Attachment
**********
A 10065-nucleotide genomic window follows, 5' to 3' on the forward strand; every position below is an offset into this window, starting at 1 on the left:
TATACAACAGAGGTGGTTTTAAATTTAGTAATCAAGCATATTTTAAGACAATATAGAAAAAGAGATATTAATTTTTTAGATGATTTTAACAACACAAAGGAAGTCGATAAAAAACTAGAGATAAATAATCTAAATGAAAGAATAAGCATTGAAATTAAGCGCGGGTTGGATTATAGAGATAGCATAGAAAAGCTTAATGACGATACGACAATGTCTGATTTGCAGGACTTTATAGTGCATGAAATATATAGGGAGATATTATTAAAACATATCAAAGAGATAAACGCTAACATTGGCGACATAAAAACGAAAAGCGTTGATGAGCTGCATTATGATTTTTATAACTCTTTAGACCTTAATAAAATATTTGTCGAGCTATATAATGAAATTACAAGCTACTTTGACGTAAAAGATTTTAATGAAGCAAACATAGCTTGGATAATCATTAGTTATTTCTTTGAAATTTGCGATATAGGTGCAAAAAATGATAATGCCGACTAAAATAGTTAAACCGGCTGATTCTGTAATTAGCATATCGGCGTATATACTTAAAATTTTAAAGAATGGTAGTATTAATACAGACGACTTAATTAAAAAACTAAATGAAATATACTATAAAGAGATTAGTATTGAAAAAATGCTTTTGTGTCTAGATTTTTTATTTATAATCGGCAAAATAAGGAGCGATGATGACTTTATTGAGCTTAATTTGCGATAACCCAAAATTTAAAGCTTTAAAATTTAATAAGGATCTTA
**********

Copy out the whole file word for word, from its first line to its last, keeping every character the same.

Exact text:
A 10065-nucleotide genomic window follows, 5' to 3' on the forward strand; every position below is an offset into this window, starting at 1 on the left:
TATACAACAGAGGTGGTTTTAAATTTAGTAATCAAGCATATTTTAAGACAATATAGAAAAAGAGATATTAATTTTTTAGATGATTTTAACAACACAAAGGAAGTCGATAAAAAACTAGAGATAAATAATCTAAATGAAAGAATAAGCATTGAAATTAAGCGCGGGTTGGATTATAGAGATAGCATAGAAAAGCTTAATGACGATACGACAATGTCTGATTTGCAGGACTTTATAGTGCATGAAATATATAGGGAGATATTATTAAAACATATCAAAGAGATAAACGCTAACATTGGCGACATAAAAACGAAAAGCGTTGATGAGCTGCATTATGATTTTTATAACTCTTTAGACCTTAATAAAATATTTGTCGAGCTATATAATGAAATTACAAGCTACTTTGACGTAAAAGATTTTAATGAAGCAAACATAGCTTGGATAATCATTAGTTATTTCTTTGAAATTTGCGATATAGGTGCAAAAAATGATAATGCCGACTAAAATAGTTAAACCGGCTGATTCTGTAATTAGCATATCGGCGTATATACTTAAAATTTTAAAGAATGGTAGTATTAATACAGACGACTTAATTAAAAAACTAAATGAAATATACTATAAAGAGATTAGTATTGAAAAAATGCTTTTGTGTCTAGATTTTTTATTTATAATCGGCAAAATAAGGAGCGATGATGACTTTATTGAGCTTAATTTGCGATAACCCAAAATTTAAAGCTTTAAAATTTAATAAGGATCTTA